February 8, 2009

Race & American Politics: Part 1

February is Black History Month in many countries around the world. Moreover, Barack Obama's recent inauguration has perhaps made this month that much more relevant for observers of black history.

In this two-part series, I want to explore a pair of political events, one from the 19th century and the other from the 20th, each of which had a dramatic effect on black history and the political landscape in the U.S as it relates to race. When many historians and political scientists discuss identity politics and particularly black history, the focus of discussion inevitably leads to two events -- the Emancipation Proclamation of 1863, and Dr. Martin Luther King Jr's "I have a Dream" speech from a century later. My intent is to focus on two events which are perhaps a bit more under the radar, and examine the impact of each on the political landscape of our country as it relates to race. Without further adieu, the first:

The Presidential Election of 1876

To be blunt, the 1876 Presidential election quite frankly made the 2000 Bush-Gore fiasco look vanilla by comparison. In 1876, Republican Rutherford Hayes cast his die against Democrat Samuel Tilden in an extremely tense and heated contest. For the previous 11 years, "Radical" Republicans had worked to repair a fractured nation from Civil War and ensure the implementation of Abraham Lincoln's creed - equal rights and an end to racial subjugation in the south.

This process was accomplished through Reconstruction, which involved, among other details, concentration of power to the federal government and the courts, and the placement of federal troops in southern States to ensure black suffrage. Reconstruction enraged southern Democrats, many of whom retained bitterness from the outcome of the Civil War and were not pleased to see the federal government wrest power away from the States.

Now, in the general election, Tilden the Democrat appeared to have come out on top after winning 51% of the popular vote (Hayes garnered 47.9%, by contrast). With three States (Florida, Louisiana and South Carolina) still in dispute, Tilden mainted a 184-165 lead in the electoral college. In these three States, each party fervently declared its candidate the winner.

What resulted was a series of backroom dealings between the party leaders. Hayes was awarded the 20 remaining electoral votes, thus giving him a slight edge (185-184) in the electoral college AND the Presidency, despite a popular vote deficit (does this sound familiar, Gore supporters?).

In exchange for gifting Hayes and the Republicans the White House, Democrats mandated that Republicans withdraw all federal troops from the South, effectively ending Reconstruction. It was further stipulated per the terms of the compromise that Democrats would be appointed to patronage positions in the South.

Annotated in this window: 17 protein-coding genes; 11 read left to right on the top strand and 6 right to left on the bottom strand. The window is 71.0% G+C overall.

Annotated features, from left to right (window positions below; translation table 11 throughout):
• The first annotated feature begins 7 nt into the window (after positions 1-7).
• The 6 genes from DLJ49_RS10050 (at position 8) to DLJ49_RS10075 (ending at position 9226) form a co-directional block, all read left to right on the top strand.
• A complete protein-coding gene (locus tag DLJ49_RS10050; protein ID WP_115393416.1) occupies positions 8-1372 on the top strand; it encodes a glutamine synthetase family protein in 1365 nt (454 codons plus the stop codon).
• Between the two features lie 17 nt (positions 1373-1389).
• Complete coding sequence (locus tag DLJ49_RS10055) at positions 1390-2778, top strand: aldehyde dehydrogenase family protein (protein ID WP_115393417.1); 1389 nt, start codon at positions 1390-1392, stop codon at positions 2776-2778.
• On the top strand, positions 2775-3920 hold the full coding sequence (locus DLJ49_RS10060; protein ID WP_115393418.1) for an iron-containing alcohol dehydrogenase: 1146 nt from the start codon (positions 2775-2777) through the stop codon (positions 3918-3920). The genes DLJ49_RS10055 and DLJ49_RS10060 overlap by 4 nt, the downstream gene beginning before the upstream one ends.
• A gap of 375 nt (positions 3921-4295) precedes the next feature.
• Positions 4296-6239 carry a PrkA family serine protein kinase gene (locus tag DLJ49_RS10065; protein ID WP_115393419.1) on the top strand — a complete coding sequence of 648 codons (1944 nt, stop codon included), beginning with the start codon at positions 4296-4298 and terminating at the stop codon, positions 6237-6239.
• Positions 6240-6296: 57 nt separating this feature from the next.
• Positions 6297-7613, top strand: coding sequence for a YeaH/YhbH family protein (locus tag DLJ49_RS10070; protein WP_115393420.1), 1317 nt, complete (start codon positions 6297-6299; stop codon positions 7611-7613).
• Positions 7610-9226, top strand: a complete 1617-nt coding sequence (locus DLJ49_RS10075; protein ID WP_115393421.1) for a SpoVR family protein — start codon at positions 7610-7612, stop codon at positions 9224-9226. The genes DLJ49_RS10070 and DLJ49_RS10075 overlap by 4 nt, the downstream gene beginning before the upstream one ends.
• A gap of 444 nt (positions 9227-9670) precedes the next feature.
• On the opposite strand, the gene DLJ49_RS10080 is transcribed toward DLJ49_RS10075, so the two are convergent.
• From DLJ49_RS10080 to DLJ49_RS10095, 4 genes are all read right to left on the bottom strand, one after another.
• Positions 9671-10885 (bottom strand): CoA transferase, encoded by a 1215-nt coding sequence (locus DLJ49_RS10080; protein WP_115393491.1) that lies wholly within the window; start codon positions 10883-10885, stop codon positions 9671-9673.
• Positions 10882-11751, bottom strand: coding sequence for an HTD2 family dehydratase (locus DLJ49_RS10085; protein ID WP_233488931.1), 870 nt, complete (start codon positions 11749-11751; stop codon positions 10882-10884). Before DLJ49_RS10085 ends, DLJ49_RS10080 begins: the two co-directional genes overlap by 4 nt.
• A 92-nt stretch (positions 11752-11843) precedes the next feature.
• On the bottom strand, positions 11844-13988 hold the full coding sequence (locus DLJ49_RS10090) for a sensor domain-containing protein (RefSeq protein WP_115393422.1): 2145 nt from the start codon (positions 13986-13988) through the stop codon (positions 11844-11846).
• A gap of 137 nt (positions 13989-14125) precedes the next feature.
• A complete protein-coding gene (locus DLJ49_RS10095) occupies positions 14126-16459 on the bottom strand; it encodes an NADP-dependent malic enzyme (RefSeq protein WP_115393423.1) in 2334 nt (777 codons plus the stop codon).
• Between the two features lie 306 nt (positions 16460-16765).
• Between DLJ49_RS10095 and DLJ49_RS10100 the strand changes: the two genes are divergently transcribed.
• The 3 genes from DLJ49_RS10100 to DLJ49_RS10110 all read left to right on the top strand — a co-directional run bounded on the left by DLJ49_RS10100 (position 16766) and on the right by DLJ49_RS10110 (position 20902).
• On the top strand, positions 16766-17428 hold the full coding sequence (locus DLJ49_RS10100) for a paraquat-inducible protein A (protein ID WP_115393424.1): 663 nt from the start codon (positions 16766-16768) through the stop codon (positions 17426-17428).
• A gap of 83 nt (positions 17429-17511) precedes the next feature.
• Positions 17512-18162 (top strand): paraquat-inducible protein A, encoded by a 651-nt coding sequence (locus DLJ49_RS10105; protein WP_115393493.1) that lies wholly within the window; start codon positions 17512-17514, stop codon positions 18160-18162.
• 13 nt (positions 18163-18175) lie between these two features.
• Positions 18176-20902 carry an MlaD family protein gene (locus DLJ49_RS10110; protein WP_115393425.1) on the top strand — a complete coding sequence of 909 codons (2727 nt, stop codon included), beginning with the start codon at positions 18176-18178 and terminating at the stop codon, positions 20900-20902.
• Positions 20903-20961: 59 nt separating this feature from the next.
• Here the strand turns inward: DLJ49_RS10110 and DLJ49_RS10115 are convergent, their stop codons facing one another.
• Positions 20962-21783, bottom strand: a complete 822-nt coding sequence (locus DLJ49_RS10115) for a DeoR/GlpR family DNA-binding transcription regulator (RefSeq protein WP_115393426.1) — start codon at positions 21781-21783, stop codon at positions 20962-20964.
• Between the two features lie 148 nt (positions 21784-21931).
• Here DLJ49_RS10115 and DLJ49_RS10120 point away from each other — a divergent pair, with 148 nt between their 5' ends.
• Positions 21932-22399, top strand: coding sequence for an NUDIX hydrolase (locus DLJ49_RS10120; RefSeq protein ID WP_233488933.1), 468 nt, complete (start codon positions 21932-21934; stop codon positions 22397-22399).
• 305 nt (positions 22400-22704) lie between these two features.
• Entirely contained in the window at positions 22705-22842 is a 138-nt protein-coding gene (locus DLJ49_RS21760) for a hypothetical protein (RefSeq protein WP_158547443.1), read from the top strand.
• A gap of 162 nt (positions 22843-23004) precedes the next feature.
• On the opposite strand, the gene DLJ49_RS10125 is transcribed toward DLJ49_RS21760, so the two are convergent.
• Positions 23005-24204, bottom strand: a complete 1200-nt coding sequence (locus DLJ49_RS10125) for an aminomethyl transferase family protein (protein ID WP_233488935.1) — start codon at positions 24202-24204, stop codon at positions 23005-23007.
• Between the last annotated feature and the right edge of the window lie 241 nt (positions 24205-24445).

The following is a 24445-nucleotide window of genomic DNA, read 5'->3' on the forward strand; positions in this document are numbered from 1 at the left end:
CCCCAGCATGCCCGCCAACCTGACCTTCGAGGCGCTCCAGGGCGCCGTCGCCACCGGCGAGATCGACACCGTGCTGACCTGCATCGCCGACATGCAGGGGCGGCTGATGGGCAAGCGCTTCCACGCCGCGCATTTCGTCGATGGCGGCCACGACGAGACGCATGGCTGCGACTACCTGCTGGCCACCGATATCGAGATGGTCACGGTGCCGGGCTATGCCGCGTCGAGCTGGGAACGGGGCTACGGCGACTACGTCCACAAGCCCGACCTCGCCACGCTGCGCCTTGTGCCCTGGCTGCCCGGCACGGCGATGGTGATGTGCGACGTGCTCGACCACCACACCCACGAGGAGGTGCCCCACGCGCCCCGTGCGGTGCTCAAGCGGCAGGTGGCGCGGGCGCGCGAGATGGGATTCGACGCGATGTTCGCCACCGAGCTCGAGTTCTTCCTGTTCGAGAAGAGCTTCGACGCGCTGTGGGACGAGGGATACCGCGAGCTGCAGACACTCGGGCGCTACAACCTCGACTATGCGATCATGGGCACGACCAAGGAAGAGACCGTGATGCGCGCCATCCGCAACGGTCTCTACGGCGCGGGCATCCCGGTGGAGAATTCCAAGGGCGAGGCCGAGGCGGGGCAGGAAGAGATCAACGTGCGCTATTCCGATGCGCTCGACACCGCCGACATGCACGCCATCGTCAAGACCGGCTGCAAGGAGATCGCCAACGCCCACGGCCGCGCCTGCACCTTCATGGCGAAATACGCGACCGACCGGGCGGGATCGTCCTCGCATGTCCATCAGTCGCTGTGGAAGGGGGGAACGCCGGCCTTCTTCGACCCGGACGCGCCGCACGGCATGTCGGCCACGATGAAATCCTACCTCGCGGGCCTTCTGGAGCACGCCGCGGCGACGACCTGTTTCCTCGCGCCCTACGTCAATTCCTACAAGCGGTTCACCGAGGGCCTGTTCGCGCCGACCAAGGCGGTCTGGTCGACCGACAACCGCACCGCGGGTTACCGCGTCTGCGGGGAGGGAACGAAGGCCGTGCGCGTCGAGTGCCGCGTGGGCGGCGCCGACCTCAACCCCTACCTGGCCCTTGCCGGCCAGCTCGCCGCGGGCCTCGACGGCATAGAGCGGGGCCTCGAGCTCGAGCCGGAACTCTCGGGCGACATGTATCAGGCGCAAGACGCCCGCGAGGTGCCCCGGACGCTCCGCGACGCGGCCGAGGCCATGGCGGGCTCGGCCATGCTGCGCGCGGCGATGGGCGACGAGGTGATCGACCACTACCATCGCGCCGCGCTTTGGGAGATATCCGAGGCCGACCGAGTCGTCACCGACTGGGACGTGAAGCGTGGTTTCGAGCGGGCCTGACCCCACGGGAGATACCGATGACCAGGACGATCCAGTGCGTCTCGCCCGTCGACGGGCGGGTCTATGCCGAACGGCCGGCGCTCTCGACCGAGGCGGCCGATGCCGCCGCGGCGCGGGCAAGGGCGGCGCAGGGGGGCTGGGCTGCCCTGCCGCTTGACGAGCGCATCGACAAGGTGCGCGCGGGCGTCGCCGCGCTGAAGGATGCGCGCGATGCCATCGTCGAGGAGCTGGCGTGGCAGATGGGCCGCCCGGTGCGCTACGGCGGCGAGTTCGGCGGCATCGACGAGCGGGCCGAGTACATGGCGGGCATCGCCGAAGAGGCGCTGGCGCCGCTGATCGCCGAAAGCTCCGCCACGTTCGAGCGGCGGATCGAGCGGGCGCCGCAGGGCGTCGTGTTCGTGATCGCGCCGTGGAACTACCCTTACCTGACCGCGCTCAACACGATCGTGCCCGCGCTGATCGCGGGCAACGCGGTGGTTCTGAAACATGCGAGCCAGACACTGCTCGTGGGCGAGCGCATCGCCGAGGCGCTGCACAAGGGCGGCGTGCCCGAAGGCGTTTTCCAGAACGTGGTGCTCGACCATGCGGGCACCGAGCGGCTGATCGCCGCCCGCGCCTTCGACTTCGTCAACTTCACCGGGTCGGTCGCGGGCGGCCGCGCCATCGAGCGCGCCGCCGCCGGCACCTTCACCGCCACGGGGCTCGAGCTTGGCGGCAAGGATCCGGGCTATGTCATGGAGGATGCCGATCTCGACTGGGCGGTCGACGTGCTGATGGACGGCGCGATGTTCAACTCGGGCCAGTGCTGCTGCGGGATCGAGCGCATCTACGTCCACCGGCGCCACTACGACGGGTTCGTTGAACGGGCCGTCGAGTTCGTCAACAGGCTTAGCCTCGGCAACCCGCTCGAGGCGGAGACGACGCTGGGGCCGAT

So what was the aftermath of the Compromise of 1877? The compromise essentially pushed African-Americans out of existing positions of political power in the South, and disenfranchised many for nearly a century after. Shortly after Reconstruction ended in 1877, literacy tests and poll taxes were erected to restrict blacks from voting. Poorer Southern whites were in effect exempted from these restrictions through grandfather clauses, which stated that men could still retain the right to vote if they had ancestors who shared that right prior to the Civil War (thus only applicable to whites). Since the South was slow to industrialize and move off the agrarian economy (and King Cotton) after the Civil War (despite losing access to free factors of production), the region remained severely depressed. And the economic climate was perhaps harshest on newly-freed blacks, who often lacked both an educational foundation and the opportunity to secure good jobs.

In essence, the outcome of the 1876 Presidential Election legitimized the enactment of Jim Crow laws and sealed in what would become almost 100 years of disenfranchisement, lynching, segregation and institutionalized bigotry in the South. The Compromise of 1877 was seen by millions of former slaves as a "great betrayal" as Republican efforts to extend civil rights were virtually abandoned for the sake of politics.

The Jim Crow era in the South left a legacy of black subjugation and inequality, and stands as one of the greatest stains in our history. And it was perhaps only possible because of the compromise following the 1876 election which saw Rutherford Hayes ascend to the Presidency.